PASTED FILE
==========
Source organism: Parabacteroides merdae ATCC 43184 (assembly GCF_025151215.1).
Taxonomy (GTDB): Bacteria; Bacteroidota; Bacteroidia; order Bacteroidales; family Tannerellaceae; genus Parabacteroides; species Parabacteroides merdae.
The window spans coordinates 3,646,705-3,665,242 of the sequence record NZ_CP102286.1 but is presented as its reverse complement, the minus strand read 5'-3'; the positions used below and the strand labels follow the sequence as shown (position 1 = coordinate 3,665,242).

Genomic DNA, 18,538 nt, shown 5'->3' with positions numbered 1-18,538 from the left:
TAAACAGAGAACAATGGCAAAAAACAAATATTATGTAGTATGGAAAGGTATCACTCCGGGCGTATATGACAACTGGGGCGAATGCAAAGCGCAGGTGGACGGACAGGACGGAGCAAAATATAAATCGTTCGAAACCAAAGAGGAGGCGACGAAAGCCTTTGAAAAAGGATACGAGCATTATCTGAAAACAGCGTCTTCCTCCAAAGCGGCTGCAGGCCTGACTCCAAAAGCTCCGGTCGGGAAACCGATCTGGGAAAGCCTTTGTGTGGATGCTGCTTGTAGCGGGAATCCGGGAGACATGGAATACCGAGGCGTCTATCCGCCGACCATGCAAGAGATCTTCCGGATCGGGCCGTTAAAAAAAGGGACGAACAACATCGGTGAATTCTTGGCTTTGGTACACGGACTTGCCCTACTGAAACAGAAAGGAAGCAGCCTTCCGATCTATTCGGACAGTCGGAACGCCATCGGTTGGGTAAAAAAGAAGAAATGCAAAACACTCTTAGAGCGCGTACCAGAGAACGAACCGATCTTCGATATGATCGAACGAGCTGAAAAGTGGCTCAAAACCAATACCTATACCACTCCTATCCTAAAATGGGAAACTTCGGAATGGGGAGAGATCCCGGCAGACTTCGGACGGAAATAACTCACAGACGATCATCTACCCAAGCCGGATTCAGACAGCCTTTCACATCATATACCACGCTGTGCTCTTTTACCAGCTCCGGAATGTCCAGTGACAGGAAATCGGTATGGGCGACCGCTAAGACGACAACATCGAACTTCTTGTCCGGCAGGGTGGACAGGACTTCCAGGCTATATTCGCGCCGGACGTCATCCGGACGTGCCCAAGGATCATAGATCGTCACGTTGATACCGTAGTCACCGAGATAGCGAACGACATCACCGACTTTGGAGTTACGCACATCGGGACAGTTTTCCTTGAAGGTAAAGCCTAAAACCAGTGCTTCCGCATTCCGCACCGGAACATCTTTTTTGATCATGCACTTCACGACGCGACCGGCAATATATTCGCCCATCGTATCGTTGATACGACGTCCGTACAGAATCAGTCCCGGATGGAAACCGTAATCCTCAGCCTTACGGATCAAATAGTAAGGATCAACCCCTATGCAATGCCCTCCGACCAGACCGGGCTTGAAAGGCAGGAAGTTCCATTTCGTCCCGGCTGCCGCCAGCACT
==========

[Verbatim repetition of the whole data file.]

Source organism: Parabacteroides merdae ATCC 43184 (assembly GCF_025151215.1).
Taxonomy (GTDB): Bacteria; Bacteroidota; Bacteroidia; order Bacteroidales; family Tannerellaceae; genus Parabacteroides; species Parabacteroides merdae.
The window spans coordinates 3,646,705-3,665,242 of the sequence record NZ_CP102286.1 but is presented as its reverse complement, the minus strand read 5'-3'; the positions used below and the strand labels follow the sequence as shown (position 1 = coordinate 3,665,242).

Genomic DNA, 18,538 nt, shown 5'->3' with positions numbered 1-18,538 from the left:
TAAACAGAGAACAATGGCAAAAAACAAATATTATGTAGTATGGAAAGGTATCACTCCGGGCGTATATGACAACTGGGGCGAATGCAAAGCGCAGGTGGACGGACAGGACGGAGCAAAATATAAATCGTTCGAAACCAAAGAGGAGGCGACGAAAGCCTTTGAAAAAGGATACGAGCATTATCTGAAAACAGCGTCTTCCTCCAAAGCGGCTGCAGGCCTGACTCCAAAAGCTCCGGTCGGGAAACCGATCTGGGAAAGCCTTTGTGTGGATGCTGCTTGTAGCGGGAATCCGGGAGACATGGAATACCGAGGCGTCTATCCGCCGACCATGCAAGAGATCTTCCGGATCGGGCCGTTAAAAAAAGGGACGAACAACATCGGTGAATTCTTGGCTTTGGTACACGGACTTGCCCTACTGAAACAGAAAGGAAGCAGCCTTCCGATCTATTCGGACAGTCGGAACGCCATCGGTTGGGTAAAAAAGAAGAAATGCAAAACACTCTTAGAGCGCGTACCAGAGAACGAACCGATCTTCGATATGATCGAACGAGCTGAAAAGTGGCTCAAAACCAATACCTATACCACTCCTATCCTAAAATGGGAAACTTCGGAATGGGGAGAGATCCCGGCAGACTTCGGACGGAAATAACTCACAGACGATCATCTACCCAAGCCGGATTCAGACAGCCTTTCACATCATATACCACGCTGTGCTCTTTTACCAGCTCCGGAATGTCCAGTGACAGGAAATCGGTATGGGCGACCGCTAAGACGACAACATCGAACTTCTTGTCCGGCAGGGTGGACAGGACTTCCAGGCTATATTCGCGCCGGACGTCATCCGGACGTGCCCAAGGATCATAGATCGTCACGTTGATACCGTAGTCACCGAGATAGCGAACGACATCACCGACTTTGGAGTTACGCACATCGGGACAGTTTTCCTTGAAGGTAAAGCCTAAAACCAGTGCTTCCGCATTCCGCACCGGAACATCTTTTTTGATCATGCACTTCACGACGCGACCGGCAATATATTCGCCCATCGTATCGTTGATACGACGTCCGTACAGAATCAGTCCCGGATGGAAACCGTAATCCTCAGCCTTACGGATCAAATAGTAAGGATCAACCCCTATGCAATGCCCTCCGACCAGACCGGGCTTGAAAGGCAGGAAGTTCCATTTCGTCCCGGCTGCCGCCAGCACT